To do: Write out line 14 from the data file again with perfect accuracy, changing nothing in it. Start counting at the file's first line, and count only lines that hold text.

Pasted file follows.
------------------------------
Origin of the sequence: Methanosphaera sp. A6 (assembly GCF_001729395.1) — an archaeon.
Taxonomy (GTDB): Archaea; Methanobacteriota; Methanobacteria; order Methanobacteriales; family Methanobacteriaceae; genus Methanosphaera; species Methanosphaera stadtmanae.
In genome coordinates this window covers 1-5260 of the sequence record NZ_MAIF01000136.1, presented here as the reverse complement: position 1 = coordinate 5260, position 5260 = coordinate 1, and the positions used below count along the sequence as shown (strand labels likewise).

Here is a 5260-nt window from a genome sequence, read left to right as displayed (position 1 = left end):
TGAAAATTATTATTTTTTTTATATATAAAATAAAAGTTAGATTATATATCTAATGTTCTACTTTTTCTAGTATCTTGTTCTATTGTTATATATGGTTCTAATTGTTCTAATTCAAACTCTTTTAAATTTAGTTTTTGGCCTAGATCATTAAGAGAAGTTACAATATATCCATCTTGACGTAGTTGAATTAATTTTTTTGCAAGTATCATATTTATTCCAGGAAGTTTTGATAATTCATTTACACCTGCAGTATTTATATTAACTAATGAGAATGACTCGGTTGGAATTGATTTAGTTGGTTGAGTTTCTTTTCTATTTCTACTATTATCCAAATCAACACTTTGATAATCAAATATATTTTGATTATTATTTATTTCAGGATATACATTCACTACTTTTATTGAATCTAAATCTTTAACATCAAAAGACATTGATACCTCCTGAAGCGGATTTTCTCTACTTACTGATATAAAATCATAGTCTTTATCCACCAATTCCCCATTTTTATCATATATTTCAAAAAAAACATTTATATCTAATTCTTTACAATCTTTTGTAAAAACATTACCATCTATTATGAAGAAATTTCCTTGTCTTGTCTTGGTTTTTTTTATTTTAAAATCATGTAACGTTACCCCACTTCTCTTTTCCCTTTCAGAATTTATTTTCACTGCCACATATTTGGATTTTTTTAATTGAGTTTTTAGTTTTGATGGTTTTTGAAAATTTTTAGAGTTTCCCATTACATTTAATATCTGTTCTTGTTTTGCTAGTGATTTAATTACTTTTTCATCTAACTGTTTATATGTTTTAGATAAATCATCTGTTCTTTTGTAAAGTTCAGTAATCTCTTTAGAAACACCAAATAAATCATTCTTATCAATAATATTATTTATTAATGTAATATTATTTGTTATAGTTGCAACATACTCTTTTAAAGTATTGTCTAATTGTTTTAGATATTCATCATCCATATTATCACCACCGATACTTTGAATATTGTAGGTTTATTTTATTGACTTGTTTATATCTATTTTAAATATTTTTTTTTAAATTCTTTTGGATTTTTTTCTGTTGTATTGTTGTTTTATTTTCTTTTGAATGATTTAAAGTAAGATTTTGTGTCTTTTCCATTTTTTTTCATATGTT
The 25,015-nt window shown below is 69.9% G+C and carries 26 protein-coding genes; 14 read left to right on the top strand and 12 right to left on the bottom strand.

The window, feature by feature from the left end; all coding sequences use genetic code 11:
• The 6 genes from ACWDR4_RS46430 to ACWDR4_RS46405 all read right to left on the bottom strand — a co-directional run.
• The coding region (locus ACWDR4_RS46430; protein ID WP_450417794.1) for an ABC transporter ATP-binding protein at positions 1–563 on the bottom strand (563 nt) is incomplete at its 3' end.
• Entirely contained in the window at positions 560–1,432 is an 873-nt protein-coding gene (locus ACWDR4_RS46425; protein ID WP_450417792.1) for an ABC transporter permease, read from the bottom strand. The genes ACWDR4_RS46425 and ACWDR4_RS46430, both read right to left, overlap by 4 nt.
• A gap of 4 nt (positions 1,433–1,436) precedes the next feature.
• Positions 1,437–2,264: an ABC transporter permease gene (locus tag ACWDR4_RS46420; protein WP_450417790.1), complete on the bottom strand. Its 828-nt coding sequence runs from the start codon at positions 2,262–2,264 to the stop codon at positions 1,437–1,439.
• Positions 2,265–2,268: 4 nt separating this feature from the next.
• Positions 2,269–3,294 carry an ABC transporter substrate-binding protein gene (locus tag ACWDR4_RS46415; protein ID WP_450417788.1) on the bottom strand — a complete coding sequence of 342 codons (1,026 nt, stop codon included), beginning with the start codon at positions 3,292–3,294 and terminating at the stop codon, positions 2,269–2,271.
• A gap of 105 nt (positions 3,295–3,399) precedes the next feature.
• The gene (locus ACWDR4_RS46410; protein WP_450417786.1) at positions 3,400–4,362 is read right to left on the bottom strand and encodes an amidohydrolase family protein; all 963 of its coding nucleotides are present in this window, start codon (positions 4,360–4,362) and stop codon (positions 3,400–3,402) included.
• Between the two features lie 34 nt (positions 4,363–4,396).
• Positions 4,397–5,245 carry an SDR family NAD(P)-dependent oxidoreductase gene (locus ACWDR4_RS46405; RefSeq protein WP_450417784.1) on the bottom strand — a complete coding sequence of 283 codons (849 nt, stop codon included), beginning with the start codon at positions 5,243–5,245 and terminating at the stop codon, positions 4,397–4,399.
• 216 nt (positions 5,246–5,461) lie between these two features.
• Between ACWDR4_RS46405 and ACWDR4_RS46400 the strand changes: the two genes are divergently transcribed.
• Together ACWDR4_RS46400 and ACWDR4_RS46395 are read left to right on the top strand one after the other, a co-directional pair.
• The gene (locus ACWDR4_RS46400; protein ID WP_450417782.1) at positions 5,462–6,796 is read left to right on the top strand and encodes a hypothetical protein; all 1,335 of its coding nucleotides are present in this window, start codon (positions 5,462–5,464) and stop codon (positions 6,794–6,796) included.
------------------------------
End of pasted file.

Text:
• Positions 2,269–3,294 carry an ABC transporter substrate-binding protein gene (locus tag ACWDR4_RS46415; protein ID WP_450417788.1) on the bottom strand — a complete coding sequence of 342 codons (1,026 nt, stop codon included), beginning with the start codon at positions 3,292–3,294 and terminating at the stop codon, positions 2,269–2,271.